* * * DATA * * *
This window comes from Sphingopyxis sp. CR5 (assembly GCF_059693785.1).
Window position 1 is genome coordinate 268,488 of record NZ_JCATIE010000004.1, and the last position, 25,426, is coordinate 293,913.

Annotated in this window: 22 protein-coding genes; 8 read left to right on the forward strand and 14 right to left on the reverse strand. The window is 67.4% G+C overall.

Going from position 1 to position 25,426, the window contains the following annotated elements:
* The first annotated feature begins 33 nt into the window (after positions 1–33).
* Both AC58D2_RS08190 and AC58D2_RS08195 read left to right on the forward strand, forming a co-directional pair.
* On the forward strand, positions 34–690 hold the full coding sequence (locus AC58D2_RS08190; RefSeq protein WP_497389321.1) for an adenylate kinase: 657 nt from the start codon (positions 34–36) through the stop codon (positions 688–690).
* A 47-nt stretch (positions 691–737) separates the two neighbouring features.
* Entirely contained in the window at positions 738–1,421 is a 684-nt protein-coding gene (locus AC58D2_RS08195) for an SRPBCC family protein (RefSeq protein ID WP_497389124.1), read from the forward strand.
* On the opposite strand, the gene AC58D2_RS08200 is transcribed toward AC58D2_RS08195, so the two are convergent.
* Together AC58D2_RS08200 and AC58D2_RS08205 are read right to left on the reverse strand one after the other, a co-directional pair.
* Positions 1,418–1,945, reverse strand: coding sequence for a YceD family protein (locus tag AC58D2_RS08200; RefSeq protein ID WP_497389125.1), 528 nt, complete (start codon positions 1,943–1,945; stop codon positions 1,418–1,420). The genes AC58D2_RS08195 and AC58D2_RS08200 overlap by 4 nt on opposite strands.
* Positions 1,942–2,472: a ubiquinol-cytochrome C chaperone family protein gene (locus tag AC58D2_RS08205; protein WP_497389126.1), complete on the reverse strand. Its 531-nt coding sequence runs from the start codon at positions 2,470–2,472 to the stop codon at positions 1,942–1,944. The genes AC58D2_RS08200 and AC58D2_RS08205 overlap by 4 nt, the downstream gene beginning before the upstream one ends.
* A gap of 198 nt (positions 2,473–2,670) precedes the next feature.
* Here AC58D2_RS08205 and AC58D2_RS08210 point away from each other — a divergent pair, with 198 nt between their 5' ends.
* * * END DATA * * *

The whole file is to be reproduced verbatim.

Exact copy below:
This window comes from Sphingopyxis sp. CR5 (assembly GCF_059693785.1).
Window position 1 is genome coordinate 268,488 of record NZ_JCATIE010000004.1, and the last position, 25,426, is coordinate 293,913.

Annotated in this window: 22 protein-coding genes; 8 read left to right on the forward strand and 14 right to left on the reverse strand. The window is 67.4% G+C overall.

Going from position 1 to position 25,426, the window contains the following annotated elements:
* The first annotated feature begins 33 nt into the window (after positions 1–33).
* Both AC58D2_RS08190 and AC58D2_RS08195 read left to right on the forward strand, forming a co-directional pair.
* On the forward strand, positions 34–690 hold the full coding sequence (locus AC58D2_RS08190; RefSeq protein WP_497389321.1) for an adenylate kinase: 657 nt from the start codon (positions 34–36) through the stop codon (positions 688–690).
* A 47-nt stretch (positions 691–737) separates the two neighbouring features.
* Entirely contained in the window at positions 738–1,421 is a 684-nt protein-coding gene (locus AC58D2_RS08195) for an SRPBCC family protein (RefSeq protein ID WP_497389124.1), read from the forward strand.
* On the opposite strand, the gene AC58D2_RS08200 is transcribed toward AC58D2_RS08195, so the two are convergent.
* Together AC58D2_RS08200 and AC58D2_RS08205 are read right to left on the reverse strand one after the other, a co-directional pair.
* Positions 1,418–1,945, reverse strand: coding sequence for a YceD family protein (locus tag AC58D2_RS08200; RefSeq protein ID WP_497389125.1), 528 nt, complete (start codon positions 1,943–1,945; stop codon positions 1,418–1,420). The genes AC58D2_RS08195 and AC58D2_RS08200 overlap by 4 nt on opposite strands.
* Positions 1,942–2,472: a ubiquinol-cytochrome C chaperone family protein gene (locus tag AC58D2_RS08205; protein WP_497389126.1), complete on the reverse strand. Its 531-nt coding sequence runs from the start codon at positions 2,470–2,472 to the stop codon at positions 1,942–1,944. The genes AC58D2_RS08200 and AC58D2_RS08205 overlap by 4 nt, the downstream gene beginning before the upstream one ends.
* A gap of 198 nt (positions 2,473–2,670) precedes the next feature.
* Here AC58D2_RS08205 and AC58D2_RS08210 point away from each other — a divergent pair, with 198 nt between their 5' ends.